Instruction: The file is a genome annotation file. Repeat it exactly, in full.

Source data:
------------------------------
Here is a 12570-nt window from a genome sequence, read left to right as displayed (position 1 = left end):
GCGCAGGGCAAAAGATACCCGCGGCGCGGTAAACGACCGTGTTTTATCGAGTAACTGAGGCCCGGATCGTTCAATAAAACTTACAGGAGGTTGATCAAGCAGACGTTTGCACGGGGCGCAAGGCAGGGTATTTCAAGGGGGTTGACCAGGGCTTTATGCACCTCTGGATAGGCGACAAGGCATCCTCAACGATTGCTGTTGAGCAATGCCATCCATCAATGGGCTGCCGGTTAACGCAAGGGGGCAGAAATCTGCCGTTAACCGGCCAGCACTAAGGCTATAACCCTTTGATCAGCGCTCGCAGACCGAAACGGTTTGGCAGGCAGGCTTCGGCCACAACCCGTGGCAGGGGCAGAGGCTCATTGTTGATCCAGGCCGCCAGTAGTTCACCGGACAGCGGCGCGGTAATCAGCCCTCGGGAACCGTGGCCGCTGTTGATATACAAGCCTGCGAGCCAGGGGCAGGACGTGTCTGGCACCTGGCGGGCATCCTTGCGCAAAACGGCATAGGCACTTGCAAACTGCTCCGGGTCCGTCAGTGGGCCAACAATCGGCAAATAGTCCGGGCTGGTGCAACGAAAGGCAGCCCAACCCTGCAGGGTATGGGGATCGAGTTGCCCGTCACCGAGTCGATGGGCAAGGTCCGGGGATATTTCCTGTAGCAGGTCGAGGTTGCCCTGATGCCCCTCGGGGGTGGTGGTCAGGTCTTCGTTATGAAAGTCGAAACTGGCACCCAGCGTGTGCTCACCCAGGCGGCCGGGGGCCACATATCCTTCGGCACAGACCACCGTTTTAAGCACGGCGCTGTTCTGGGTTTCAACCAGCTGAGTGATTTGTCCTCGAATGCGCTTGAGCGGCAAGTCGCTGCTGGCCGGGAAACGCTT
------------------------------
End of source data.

Here is a 12570-nt window from a genome sequence, read left to right as displayed (position 1 = left end):
GCGCAGGGCAAAAGATACCCGCGGCGCGGTAAACGACCGTGTTTTATCGAGTAACTGAGGCCCGGATCGTTCAATAAAACTTACAGGAGGTTGATCAAGCAGACGTTTGCACGGGGCGCAAGGCAGGGTATTTCAAGGGGGTTGACCAGGGCTTTATGCACCTCTGGATAGGCGACAAGGCATCCTCAACGATTGCTGTTGAGCAATGCCATCCATCAATGGGCTGCCGGTTAACGCAAGGGGGCAGAAATCTGCCGTTAACCGGCCAGCACTAAGGCTATAACCCTTTGATCAGCGCTCGCAGACCGAAACGGTTTGGCAGGCAGGCTTCGGCCACAACCCGTGGCAGGGGCAGAGGCTCATTGTTGATCCAGGCCGCCAGTAGTTCACCGGACAGCGGCGCGGTAATCAGCCCTCGGGAACCGTGGCCGCTGTTGATATACAAGCCTGCGAGCCAGGGGCAGGACGTGTCTGGCACCTGGCGGGCATCCTTGCGCAAAACGGCATAGGCACTTGCAAACTGCTCCGGGTCCGTCAGTGGGCCAACAATCGGCAAATAGTCCGGGCTGGTGCAACGAAAGGCAGCCCAACCCTGCAGGGTATGGGGATCGAGTTGCCCGTCACCGAGTCGATGGGCAAGGTCCGGGGATATTTCCTGTAGCAGGTCGAGGTTGCCCTGATGCCCCTCGGGGGTGGTGGTCAGGTCTTCGTTATGAAAGTCGAAACTGGCACCCAGCGTGTGCTCACCCAGGCGGCCGGGGGCCACATATCCTTCGGCACAGACCACCGTTTTAAGCACGGCGCTGTTCTGGGTTTCAACCAGCTGAGTGATTTGTCCTCGAATGCGCTTGAGCGGCAAGTCGCTGCTGGCCGGGAAACGCTT